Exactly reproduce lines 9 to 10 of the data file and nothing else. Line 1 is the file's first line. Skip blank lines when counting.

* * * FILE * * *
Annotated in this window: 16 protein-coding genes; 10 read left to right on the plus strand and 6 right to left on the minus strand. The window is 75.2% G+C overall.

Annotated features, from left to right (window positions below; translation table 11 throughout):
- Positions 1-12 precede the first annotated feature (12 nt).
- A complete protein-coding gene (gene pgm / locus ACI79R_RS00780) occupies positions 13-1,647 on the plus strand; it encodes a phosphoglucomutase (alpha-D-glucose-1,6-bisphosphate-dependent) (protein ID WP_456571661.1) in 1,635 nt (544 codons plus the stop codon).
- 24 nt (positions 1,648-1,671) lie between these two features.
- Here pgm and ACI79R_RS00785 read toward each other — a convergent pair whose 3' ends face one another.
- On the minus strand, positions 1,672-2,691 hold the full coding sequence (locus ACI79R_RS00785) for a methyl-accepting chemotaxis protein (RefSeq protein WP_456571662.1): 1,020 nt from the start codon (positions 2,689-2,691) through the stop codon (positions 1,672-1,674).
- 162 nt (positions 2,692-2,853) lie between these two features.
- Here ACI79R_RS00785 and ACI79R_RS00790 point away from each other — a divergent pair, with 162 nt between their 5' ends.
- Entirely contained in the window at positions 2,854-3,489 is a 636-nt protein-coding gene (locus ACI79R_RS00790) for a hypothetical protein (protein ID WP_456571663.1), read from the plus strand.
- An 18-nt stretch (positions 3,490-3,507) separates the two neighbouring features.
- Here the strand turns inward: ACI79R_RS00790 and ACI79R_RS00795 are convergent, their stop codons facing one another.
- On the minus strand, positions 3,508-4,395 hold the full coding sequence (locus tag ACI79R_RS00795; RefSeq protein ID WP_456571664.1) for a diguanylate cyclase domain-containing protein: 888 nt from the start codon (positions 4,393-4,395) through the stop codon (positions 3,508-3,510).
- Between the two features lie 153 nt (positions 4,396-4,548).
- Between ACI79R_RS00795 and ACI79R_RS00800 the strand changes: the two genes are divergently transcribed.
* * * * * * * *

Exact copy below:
- Here ACI79R_RS00785 and ACI79R_RS00790 point away from each other — a divergent pair, with 162 nt between their 5' ends.
- Entirely contained in the window at positions 2,854-3,489 is a 636-nt protein-coding gene (locus ACI79R_RS00790) for a hypothetical protein (protein ID WP_456571663.1), read from the plus strand.